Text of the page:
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Workshop: Common Eras: Law, Literature, and the Rhetorics of Commonality in Medieval and Renaissance England

Workshop: Common Eras

Workshop: Common Eras

Workshop Organizer: Stephanie Elsky (VW Fellow at the Dahlem Humanities Center)

19.05.2016 - 20.05.2016

This workshop explores the “commons” in its many possible forms via the intersections of law, politics, rhetoric and literature in medieval and early modern England. It addresses questions including: To what extent do literature and rhetoric imagine a similar commons to that articulated in law and politics? How might recognizing a range of different kinds of commons change our understanding of literary practice in premodern England?  How might it reshape our period divides and boundaries? By bringing together a group of international scholars from across the medieval/early modern divide, this workshop intervenes in an ongoing critical conversation about the scholarly practice of periodization from the perspective of law and literature.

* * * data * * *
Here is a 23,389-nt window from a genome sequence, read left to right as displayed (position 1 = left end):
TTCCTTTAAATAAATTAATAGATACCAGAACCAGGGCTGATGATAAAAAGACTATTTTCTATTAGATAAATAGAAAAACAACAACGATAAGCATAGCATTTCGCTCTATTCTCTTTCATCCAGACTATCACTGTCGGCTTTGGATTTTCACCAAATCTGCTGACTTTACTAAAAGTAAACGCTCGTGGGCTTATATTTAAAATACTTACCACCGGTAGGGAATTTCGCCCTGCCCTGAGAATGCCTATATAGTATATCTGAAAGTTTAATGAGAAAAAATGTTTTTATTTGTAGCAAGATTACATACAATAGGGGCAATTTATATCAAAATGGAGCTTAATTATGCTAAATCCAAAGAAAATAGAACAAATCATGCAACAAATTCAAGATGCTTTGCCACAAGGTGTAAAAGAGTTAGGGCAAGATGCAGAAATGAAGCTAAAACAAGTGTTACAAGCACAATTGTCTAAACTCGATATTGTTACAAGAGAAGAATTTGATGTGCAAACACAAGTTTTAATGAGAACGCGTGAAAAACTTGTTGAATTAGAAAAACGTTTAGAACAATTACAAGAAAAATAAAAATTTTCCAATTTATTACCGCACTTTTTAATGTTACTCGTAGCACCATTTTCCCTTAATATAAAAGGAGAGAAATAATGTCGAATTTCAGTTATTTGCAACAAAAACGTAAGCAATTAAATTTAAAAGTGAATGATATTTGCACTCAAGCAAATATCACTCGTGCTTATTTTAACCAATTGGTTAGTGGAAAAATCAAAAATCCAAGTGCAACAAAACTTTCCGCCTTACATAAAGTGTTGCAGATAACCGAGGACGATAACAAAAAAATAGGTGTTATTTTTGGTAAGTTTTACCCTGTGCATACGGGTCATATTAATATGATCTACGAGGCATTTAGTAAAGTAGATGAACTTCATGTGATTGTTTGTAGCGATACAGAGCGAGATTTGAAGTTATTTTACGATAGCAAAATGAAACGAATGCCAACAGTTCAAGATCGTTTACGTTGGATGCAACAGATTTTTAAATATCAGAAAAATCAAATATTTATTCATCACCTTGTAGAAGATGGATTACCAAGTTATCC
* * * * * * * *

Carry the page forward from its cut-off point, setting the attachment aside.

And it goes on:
Thursday, May 19, 2016

10.30-11.00: Welcome and Opening Remarks

11.00-12.30: Panel I: Constitutions and Revolutions
Rayna Kalas (Cornell University, New York), Ancient Constitutionalism
Stephanie Elsky (Freie Universität Berlin and University of Wisconsin, Madison), Futures Past: Custom and Revolution in Shakespeare’s Hamlet

12.30-14:30: Lunch Break

14.30-16.00: Panel II: Continuities, Temporal and Rhetorical
Lucy Munro (King’s College London), The Spider’s Web
Kathleen Davis (University of Rhode Island), Convolutions of Time: Why an “Early Modern” Period?

Friday, May 20, 2016

10.30-12.45: Panel III: Nature, Invention, and the Social
Björn Quiring (Freie Universität Berlin), Nature as the Common Ground of Hobbes and Milton
Sebastian Sobecki (University of Groningen, the Netherlands), John Gower and the Law: Some New Evidence 
Kevin Curran, (University of Lausanne, Switzerland), Prospero’s Plea: Judgment, Invention, and Political Form

12.45-14.45: Lunch Break

14.45-15.30: Panel IV: The Early Modern Commons
Crystal Bartolovich (Syracuse University, New York), Why Is There Shakespeare Rather than Nothing?

16.00-16.30: Closing Roundtable Discussion

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